Tour + Workshop = DESIGN: Form Follows Function

By Cooper-Hewitt National Design Museum, September 22, 2009

Grade Level

  • High School


  • Furniture Design

Subject Area

  • Arts
  • Technology

Lesson Time

45 - 90 minutes


We all sit in chairs every day. A good chair is designed so that form follows function, and is comfortable and functional with a simple, user-friendly design. Task chairs, like the ones you see in the exhibition Design USA: Contemporary Innovation, are designed with the human shape in mind. For examples, a chair can be designed to support our frames for a given task such as working at a desk or typing at a computer.  To come up with the designs for the chairs you see in the exhibit, the designers spent time trying out different shapes, materials, and forms. In this lesson, students will be challenged to design a chair for a client – the peanut ball – using newspapers.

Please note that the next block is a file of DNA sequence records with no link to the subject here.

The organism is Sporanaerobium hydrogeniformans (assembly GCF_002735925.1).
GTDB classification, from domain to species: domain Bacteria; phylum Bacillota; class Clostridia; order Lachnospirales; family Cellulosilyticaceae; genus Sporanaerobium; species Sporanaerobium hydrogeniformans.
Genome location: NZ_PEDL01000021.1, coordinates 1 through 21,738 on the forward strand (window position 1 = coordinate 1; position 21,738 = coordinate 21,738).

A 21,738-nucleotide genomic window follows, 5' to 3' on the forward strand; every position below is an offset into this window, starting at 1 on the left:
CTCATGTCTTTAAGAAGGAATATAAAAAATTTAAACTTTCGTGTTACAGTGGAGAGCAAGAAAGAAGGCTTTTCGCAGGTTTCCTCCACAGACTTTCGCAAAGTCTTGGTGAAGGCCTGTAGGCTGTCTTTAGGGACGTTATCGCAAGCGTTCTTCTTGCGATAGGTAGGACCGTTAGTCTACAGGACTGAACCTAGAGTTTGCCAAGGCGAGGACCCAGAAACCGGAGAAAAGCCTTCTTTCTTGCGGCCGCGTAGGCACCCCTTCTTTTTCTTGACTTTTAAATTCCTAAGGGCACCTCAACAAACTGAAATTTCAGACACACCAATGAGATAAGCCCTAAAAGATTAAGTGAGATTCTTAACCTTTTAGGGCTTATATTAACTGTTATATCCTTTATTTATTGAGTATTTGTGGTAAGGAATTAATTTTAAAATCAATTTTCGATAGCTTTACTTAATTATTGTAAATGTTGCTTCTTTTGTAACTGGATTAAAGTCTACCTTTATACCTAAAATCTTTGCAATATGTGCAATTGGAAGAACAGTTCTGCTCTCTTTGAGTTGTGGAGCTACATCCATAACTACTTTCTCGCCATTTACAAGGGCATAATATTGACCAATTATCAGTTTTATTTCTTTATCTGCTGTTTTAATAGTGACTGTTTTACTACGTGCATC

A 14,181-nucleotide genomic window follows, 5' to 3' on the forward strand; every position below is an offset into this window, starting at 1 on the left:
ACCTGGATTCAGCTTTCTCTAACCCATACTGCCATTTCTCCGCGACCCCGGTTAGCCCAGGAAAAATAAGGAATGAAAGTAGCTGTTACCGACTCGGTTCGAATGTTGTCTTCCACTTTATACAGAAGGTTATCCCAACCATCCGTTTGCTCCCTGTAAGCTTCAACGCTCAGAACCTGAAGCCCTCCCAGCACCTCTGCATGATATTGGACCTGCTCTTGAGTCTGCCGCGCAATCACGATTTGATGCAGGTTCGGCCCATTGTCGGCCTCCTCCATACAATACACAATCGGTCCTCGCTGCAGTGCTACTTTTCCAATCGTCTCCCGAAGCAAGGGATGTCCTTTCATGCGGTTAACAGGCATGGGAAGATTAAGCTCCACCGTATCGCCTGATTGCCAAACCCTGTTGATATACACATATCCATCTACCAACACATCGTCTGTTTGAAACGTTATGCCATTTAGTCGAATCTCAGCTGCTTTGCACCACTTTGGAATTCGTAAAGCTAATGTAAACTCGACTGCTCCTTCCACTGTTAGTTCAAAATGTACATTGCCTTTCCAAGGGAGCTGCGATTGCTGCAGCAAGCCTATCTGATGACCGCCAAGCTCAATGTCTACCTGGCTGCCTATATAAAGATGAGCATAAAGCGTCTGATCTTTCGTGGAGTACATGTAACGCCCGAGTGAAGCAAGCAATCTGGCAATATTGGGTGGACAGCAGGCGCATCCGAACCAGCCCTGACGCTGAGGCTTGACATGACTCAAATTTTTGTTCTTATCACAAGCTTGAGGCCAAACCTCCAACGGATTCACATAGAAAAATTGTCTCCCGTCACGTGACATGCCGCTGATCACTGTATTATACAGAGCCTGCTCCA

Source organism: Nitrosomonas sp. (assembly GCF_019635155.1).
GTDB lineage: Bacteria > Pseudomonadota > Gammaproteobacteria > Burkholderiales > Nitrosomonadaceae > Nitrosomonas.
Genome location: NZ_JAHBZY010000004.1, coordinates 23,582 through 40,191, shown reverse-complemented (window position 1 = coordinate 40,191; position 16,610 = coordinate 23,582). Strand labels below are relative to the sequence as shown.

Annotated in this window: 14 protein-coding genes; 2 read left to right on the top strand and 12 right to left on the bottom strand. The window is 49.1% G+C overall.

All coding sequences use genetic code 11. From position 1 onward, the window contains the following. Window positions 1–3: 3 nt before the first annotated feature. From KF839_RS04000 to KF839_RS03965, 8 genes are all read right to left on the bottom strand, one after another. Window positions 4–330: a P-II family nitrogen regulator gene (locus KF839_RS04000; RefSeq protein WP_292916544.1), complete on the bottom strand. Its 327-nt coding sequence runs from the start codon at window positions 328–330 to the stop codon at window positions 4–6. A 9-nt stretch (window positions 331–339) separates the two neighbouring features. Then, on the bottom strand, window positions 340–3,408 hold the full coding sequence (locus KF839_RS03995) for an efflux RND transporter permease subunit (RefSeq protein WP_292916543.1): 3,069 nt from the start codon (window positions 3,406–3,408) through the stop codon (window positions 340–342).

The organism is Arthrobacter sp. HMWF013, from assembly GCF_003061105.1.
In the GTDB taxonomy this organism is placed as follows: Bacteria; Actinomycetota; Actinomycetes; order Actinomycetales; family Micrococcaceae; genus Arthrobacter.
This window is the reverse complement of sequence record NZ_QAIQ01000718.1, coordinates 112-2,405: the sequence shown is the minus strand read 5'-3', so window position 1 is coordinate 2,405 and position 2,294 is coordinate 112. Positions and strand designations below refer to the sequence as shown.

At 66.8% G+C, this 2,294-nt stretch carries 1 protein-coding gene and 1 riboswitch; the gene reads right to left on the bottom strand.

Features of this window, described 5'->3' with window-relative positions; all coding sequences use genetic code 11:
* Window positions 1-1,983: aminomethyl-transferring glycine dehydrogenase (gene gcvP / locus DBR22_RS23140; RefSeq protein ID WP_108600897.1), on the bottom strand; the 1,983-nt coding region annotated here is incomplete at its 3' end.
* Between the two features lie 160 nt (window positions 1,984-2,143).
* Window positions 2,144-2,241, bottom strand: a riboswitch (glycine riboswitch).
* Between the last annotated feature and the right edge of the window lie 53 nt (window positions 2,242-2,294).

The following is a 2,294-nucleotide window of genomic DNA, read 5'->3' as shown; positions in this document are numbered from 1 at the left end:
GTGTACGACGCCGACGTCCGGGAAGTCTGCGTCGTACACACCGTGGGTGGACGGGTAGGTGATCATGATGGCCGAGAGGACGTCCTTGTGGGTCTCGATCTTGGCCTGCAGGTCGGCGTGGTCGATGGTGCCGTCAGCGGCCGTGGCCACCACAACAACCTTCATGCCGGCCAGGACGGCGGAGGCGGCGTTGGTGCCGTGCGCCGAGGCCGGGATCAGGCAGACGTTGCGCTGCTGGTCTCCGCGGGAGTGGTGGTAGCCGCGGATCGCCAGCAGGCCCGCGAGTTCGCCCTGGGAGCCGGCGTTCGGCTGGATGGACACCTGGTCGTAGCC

National Standards